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David Ayers

What is your current favorite Shostakovich symphony?

10 posts in this topic

It isn't even necessary to like Shostakovich... but I find I am quite engaged by his oeuvre despite Boulezian reservations, and maybe because of an engagement with Soviet history. In thinking about Shostakovich you have to truly get past the forged Testimony (still uncritically quoted and relied on by music hacks) and really engage the music.

I started the thread because I am currently listening to No. 7 rather a lot. I used to have this down as a cinematic score but now find a great deal in it, despite the supposed simplicity which caused a backlash against it in the postwar period. I guess I used to favor 4 (more adventurous, I thought) and 8 (more chillingly 'real', I thought) and I guess 13, 14 and recently 15 (most meaningful and autobiographical, I tended to think) but perhaps surprisingly I am finding the Leningrad is settling down at the center for me. One thing is I am quite interested in the question of public music, and as 'engaged' music which still seems to speak on its own terms no. 7 seems to me about as far as you can go in this regard (by nature of its occasion as well as its realization).

I'd be interested to hear from others on your navigation of this symphony cycle.

(oh and to repeat the point I'd like us if possible to stay away from discussion of particular performances or recordings, both because I am interested in hearing about the actual works, and because I regard actual performances as subordinate to the works)

Edited by David Ayers

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Oh, that's easy. The Seventh is my favourite.

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Four. If I'm in a bad mood when I die, I will have it played at my funeral.

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question - do you guys pronounce it

Shos TOK o vich or

shos to KO vich ?

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question - do you guys pronounce it

Shos TOK o vich or

shos to KO vich ?

The Russian pronounciation is Shos-ta-KO-vich.

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Now let us return to the symphonies.

After the 4th, my favorites are 1 and 5. The 7th falls mid-pack for me.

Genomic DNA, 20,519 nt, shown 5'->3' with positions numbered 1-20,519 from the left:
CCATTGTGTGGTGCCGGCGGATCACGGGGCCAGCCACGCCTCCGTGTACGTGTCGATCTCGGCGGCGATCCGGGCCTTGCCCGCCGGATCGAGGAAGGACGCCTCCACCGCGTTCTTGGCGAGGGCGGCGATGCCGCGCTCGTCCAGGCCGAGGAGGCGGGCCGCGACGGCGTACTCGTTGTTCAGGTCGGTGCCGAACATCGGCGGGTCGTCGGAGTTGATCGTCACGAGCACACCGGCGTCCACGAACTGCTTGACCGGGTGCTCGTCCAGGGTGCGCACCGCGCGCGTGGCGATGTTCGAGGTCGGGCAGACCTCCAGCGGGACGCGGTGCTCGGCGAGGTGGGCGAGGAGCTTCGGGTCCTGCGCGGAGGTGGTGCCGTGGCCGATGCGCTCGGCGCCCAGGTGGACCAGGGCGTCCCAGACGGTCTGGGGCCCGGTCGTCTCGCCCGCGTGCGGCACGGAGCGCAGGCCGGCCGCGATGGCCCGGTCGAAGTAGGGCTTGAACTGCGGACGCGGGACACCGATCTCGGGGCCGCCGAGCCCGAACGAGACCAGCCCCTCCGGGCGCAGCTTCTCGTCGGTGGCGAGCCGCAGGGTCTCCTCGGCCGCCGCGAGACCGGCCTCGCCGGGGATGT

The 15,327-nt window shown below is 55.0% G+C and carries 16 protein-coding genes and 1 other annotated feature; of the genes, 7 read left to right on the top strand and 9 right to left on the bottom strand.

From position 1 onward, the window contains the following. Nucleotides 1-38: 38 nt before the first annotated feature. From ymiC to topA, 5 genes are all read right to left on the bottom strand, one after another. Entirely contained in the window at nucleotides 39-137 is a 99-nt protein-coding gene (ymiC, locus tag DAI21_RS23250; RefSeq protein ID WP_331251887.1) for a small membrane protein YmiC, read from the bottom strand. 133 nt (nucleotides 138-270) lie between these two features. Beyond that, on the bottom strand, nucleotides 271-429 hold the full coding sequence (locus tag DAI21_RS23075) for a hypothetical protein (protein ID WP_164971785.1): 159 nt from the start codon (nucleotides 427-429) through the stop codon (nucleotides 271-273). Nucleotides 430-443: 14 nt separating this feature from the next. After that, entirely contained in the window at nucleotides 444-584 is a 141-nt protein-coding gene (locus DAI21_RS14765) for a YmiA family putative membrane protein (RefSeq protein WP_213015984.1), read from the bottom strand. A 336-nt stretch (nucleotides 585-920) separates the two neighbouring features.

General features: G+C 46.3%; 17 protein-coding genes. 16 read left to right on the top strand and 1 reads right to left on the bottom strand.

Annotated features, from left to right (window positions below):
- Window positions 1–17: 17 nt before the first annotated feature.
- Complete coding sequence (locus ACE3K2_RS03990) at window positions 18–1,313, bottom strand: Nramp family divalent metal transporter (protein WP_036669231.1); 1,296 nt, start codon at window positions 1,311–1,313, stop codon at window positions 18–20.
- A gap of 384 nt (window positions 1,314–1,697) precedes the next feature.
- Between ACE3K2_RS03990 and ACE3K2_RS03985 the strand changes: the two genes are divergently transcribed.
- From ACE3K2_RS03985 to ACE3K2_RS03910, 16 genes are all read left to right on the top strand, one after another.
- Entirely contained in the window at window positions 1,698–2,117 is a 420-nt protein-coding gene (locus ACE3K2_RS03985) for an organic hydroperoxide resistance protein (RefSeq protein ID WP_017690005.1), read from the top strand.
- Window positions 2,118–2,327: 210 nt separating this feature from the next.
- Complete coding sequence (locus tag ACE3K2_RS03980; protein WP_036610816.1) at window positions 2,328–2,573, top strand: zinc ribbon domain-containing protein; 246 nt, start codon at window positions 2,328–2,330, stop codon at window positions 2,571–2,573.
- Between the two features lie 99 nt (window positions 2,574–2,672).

I should say the performance/recording has a lot to do with my choices. Impossible to ignore this.

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I have never been a huge fan of the 7th. I like the 10th and the 5th quite a bit. I am also quite attached to the 14th, although it is arguably not really a genuine symphony. The 15th also has some very engaging moments.

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I love the 7th - it gets a lot of flack because of the semi-Bolero section in the first movement (notably Bartok's parody in the Concerto for Orchestra) but as a whole I think it is magnificent. There's a lovely, bucolic passage just before the Bolero starts up that conjours up visions of peasants happily bringing in the harvest on the collective (not a raincloud, purge or grain seizure in sight) - I used to use it in the background of a sequence of slides showing Soviet propaganda photos and posters from around the time of collectivisation.

The slow movement is heart-breaking.

I don't really have a single favourite - 4th, 5th, 6th, 8th, 10th and 15th all really do it for me in the 'dour' symphonies. I enjoy the greater playfulness of the 1st and 9th and there's plenty to enjoy in the more cinematic 11th/12th. I don't play the 13th/14th so often - I'm not big on classical vocals.

It's only the 2nd and 3rd that leave me a bit cold.

Edited by Bev Stapleton

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Very fond of 6. I might be the only one who feels this way.

Also 4 and 8. And I mean to spend more time with 14 and 15.

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Very fond of 6. I might be the only one who feels this way.

No, I'm a fan of 6 too. It's shortness and rather odd structure - an opening slow movement, then two quick movements - probably counts against it being as well considered as the more traditionally structured 4th, 5th or 10th.

[There was an excellent BBC Radio 3 90 min programme by Stephen Johnson on the two Shostakovich pianos trios broadcast this evening - available on the BBC replayer until next Sunday (18th Oct). It was recorded in a school so some of the historical explanation sounds a little simplistic to an adult audience; but it's good to hear the musical side (how the cells in the music generate other themes etc) explained so plainly.

http://www.bbc.co.uk/programmes/b00n6thz]

Edited by Bev Stapleton

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